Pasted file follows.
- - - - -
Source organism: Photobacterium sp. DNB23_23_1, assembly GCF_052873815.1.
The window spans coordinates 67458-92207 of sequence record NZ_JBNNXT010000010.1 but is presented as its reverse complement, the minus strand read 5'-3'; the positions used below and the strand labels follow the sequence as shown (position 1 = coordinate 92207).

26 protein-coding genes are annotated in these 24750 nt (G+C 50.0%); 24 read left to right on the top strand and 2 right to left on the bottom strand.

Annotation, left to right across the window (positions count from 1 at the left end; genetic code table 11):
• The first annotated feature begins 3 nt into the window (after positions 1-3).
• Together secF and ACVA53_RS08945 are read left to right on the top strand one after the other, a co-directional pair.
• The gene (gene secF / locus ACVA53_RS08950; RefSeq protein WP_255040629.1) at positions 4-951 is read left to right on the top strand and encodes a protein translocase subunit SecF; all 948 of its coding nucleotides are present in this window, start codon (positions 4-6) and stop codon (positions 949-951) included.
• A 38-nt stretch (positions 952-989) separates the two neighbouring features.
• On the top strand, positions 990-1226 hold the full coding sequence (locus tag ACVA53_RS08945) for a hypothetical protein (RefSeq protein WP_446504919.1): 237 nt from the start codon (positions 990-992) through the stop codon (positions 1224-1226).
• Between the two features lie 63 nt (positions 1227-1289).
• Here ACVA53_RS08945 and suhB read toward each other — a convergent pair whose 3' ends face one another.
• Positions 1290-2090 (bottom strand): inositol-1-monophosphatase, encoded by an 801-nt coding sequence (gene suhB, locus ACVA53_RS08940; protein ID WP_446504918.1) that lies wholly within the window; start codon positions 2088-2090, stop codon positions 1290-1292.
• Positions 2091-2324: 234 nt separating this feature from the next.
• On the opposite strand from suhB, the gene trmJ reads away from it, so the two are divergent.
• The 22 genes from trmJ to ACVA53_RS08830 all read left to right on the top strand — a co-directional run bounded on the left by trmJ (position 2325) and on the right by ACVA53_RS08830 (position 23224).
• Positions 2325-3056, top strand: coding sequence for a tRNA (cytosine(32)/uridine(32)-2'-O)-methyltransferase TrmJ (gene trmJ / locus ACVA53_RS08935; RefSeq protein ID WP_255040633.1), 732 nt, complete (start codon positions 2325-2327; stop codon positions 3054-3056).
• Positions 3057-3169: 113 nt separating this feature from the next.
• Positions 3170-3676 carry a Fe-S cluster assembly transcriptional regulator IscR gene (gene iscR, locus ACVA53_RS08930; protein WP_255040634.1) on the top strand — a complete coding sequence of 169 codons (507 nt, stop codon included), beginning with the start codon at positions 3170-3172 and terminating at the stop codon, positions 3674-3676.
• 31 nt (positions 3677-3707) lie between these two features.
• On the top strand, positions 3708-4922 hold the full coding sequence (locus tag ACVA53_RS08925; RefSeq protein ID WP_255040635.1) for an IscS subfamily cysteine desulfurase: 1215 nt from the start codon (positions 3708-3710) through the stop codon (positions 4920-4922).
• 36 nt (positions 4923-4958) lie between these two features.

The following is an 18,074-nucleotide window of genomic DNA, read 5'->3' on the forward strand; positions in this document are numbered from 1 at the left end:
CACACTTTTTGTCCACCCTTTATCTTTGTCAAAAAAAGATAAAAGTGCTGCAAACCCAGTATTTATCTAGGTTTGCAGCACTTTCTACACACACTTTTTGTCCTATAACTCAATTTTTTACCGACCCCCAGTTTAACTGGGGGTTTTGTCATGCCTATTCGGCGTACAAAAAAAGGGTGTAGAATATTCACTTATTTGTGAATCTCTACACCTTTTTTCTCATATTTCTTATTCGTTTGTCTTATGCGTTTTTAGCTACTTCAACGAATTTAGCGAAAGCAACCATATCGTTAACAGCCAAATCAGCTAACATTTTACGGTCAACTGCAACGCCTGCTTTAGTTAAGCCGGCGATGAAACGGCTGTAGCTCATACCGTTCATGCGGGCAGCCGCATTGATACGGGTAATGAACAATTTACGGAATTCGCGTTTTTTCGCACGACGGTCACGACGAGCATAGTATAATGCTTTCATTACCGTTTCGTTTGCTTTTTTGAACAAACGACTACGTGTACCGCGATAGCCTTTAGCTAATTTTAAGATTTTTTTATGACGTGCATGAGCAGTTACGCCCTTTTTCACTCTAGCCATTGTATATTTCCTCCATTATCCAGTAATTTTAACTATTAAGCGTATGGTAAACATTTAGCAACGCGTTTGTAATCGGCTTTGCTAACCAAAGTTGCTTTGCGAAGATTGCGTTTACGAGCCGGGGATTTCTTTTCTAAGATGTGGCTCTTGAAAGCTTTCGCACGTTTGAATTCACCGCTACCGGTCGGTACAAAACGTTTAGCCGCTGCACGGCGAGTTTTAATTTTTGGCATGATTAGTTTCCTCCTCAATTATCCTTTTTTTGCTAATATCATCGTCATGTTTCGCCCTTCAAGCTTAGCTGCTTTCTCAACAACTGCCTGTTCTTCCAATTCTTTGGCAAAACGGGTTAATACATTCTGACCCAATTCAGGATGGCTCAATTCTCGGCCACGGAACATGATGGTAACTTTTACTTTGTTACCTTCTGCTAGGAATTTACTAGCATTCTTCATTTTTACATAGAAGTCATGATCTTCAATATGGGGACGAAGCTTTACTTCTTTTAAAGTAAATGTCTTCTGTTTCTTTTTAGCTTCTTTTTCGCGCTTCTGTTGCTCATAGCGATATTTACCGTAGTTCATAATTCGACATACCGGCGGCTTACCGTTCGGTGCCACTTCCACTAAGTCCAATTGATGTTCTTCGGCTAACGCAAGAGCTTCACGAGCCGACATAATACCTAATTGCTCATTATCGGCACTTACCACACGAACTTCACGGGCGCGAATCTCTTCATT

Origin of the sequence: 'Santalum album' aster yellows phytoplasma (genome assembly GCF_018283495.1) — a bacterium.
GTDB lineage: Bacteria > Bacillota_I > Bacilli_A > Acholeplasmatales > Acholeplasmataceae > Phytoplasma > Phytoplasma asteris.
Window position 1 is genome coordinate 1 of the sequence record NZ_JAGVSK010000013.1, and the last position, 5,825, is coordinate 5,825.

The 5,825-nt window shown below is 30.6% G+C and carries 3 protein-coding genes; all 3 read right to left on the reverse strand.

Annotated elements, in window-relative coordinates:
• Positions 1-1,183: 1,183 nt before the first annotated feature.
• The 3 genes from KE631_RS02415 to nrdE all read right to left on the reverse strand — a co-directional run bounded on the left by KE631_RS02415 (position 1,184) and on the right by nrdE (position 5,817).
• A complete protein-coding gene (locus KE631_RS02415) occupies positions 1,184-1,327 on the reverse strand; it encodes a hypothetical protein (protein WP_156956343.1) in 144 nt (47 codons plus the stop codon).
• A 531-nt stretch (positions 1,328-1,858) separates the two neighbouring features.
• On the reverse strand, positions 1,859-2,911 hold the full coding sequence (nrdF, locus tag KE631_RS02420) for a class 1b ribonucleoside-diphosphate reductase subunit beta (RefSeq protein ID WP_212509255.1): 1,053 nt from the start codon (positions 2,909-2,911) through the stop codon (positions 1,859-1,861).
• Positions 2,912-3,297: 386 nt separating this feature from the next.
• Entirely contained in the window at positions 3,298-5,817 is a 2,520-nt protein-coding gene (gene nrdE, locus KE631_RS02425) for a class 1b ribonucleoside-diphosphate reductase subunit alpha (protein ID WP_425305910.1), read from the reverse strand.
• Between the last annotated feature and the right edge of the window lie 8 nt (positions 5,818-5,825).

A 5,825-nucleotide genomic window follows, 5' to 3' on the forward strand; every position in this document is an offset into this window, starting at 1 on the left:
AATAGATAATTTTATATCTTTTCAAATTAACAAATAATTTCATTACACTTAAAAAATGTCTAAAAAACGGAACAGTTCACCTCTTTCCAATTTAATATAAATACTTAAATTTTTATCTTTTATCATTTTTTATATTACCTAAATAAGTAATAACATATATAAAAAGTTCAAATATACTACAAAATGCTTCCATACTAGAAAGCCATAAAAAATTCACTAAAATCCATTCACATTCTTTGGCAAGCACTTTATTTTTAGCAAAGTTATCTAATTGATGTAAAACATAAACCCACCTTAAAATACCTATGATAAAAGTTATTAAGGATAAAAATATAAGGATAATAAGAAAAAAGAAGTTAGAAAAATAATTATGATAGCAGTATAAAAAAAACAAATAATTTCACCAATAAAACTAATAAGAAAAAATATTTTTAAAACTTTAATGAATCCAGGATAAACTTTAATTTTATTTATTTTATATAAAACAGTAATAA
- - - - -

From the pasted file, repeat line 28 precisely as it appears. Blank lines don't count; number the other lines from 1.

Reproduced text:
Annotated elements, in window-relative coordinates: